MEANING THAT MY TAX MONEY, which went into building and sustaining Telkom and Safaricom, was essentially given away. Meaning that, coming back to our calculation, the alleged owners of Mobitelea — the son of a Big Man and the son-in-law of another Big Man under the former regime and a Big Man in this regime — earned themselves no less than Ksh850,000,000 ($12.6 million) last year alone. From doing nothing at all, except live off the profits of having stolen from us. Ksh850 million off my back (and your’s as well). Again, I am incapacitated with rage.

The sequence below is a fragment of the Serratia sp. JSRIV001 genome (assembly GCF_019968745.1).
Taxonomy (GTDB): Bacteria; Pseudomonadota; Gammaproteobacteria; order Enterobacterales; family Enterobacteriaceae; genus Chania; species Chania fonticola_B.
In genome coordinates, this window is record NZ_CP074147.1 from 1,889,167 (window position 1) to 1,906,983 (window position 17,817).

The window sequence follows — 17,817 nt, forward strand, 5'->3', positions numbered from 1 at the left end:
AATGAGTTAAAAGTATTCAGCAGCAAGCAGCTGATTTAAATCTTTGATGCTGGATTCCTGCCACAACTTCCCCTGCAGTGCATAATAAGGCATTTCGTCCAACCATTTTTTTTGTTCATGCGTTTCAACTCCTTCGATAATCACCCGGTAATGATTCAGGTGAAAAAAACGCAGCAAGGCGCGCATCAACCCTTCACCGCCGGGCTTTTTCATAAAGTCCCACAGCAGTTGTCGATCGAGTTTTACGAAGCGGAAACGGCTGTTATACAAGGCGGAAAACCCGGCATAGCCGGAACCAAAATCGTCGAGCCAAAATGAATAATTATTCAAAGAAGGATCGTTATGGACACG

And yet, the Treasury insists that Safaricom’s initial public offer will proceed, regardless of the outcomes of the PIC debate within the House or any court cases that might ensue.


FRANKLY, DESPITE OUR NEWFOUND fascination with IPOs, I don’t think a single one of us should put a single shilling forward. Those of us who do work hard and honestly deserve better. If shares in Safaricom could essentially be given away to Big Men, their sons and sons-in laws, then they can be given away to us. Why should we pay for them? They’re our property in the first place, which the government was meant to hold in trust for us. If it breached that trust for three of us, then it should share the love with all of us.